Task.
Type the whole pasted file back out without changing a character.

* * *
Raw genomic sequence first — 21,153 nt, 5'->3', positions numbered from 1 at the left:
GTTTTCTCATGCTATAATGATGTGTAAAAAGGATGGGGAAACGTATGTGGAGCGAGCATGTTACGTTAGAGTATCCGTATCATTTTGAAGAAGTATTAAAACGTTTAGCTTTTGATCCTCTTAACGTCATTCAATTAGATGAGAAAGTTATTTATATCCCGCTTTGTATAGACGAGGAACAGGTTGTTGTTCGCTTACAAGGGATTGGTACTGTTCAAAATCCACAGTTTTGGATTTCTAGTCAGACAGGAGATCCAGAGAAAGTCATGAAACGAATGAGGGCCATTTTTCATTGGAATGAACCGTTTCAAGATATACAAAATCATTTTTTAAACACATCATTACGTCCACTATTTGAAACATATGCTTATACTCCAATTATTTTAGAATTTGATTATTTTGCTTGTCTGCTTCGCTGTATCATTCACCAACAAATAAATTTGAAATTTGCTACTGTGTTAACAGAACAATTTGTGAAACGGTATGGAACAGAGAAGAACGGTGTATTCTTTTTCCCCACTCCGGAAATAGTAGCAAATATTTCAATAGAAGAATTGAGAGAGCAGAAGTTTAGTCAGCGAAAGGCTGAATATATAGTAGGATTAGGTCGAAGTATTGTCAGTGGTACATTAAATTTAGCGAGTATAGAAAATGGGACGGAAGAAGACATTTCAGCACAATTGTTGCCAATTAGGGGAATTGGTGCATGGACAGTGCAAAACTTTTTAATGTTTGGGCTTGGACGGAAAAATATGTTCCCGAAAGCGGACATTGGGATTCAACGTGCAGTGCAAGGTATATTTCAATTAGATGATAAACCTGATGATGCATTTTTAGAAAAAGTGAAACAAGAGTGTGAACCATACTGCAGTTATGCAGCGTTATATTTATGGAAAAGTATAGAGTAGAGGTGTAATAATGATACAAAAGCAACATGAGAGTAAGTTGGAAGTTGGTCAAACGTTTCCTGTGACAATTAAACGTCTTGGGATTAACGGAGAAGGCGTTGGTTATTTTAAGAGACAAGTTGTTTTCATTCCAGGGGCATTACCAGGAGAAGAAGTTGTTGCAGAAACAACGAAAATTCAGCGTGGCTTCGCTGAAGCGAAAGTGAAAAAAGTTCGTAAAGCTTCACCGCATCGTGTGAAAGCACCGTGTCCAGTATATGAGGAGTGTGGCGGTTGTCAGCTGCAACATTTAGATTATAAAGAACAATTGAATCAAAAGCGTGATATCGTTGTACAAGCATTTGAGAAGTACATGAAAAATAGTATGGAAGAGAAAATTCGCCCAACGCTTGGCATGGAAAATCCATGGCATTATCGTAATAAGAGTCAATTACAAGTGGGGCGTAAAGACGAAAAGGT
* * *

Raw genomic sequence first — 21,153 nt, 5'->3', positions numbered from 1 at the left:
GTTTTCTCATGCTATAATGATGTGTAAAAAGGATGGGGAAACGTATGTGGAGCGAGCATGTTACGTTAGAGTATCCGTATCATTTTGAAGAAGTATTAAAACGTTTAGCTTTTGATCCTCTTAACGTCATTCAATTAGATGAGAAAGTTATTTATATCCCGCTTTGTATAGACGAGGAACAGGTTGTTGTTCGCTTACAAGGGATTGGTACTGTTCAAAATCCACAGTTTTGGATTTCTAGTCAGACAGGAGATCCAGAGAAAGTCATGAAACGAATGAGGGCCATTTTTCATTGGAATGAACCGTTTCAAGATATACAAAATCATTTTTTAAACACATCATTACGTCCACTATTTGAAACATATGCTTATACTCCAATTATTTTAGAATTTGATTATTTTGCTTGTCTGCTTCGCTGTATCATTCACCAACAAATAAATTTGAAATTTGCTACTGTGTTAACAGAACAATTTGTGAAACGGTATGGAACAGAGAAGAACGGTGTATTCTTTTTCCCCACTCCGGAAATAGTAGCAAATATTTCAATAGAAGAATTGAGAGAGCAGAAGTTTAGTCAGCGAAAGGCTGAATATATAGTAGGATTAGGTCGAAGTATTGTCAGTGGTACATTAAATTTAGCGAGTATAGAAAATGGGACGGAAGAAGACATTTCAGCACAATTGTTGCCAATTAGGGGAATTGGTGCATGGACAGTGCAAAACTTTTTAATGTTTGGGCTTGGACGGAAAAATATGTTCCCGAAAGCGGACATTGGGATTCAACGTGCAGTGCAAGGTATATTTCAATTAGATGATAAACCTGATGATGCATTTTTAGAAAAAGTGAAACAAGAGTGTGAACCATACTGCAGTTATGCAGCGTTATATTTATGGAAAAGTATAGAGTAGAGGTGTAATAATGATACAAAAGCAACATGAGAGTAAGTTGGAAGTTGGTCAAACGTTTCCTGTGACAATTAAACGTCTTGGGATTAACGGAGAAGGCGTTGGTTATTTTAAGAGACAAGTTGTTTTCATTCCAGGGGCATTACCAGGAGAAGAAGTTGTTGCAGAAACAACGAAAATTCAGCGTGGCTTCGCTGAAGCGAAAGTGAAAAAAGTTCGTAAAGCTTCACCGCATCGTGTGAAAGCACCGTGTCCAGTATATGAGGAGTGTGGCGGTTGTCAGCTGCAACATTTAGATTATAAAGAACAATTGAATCAAAAGCGTGATATCGTTGTACAAGCATTTGAGAAGTACATGAAAAATAGTATGGAAGAGAAAATTCGCCCAACGCTTGGCATGGAAAATCCATGGCATTATCGTAATAAGAGTCAATTACAAGTGGGGCGTAAAGACGAAAAGGT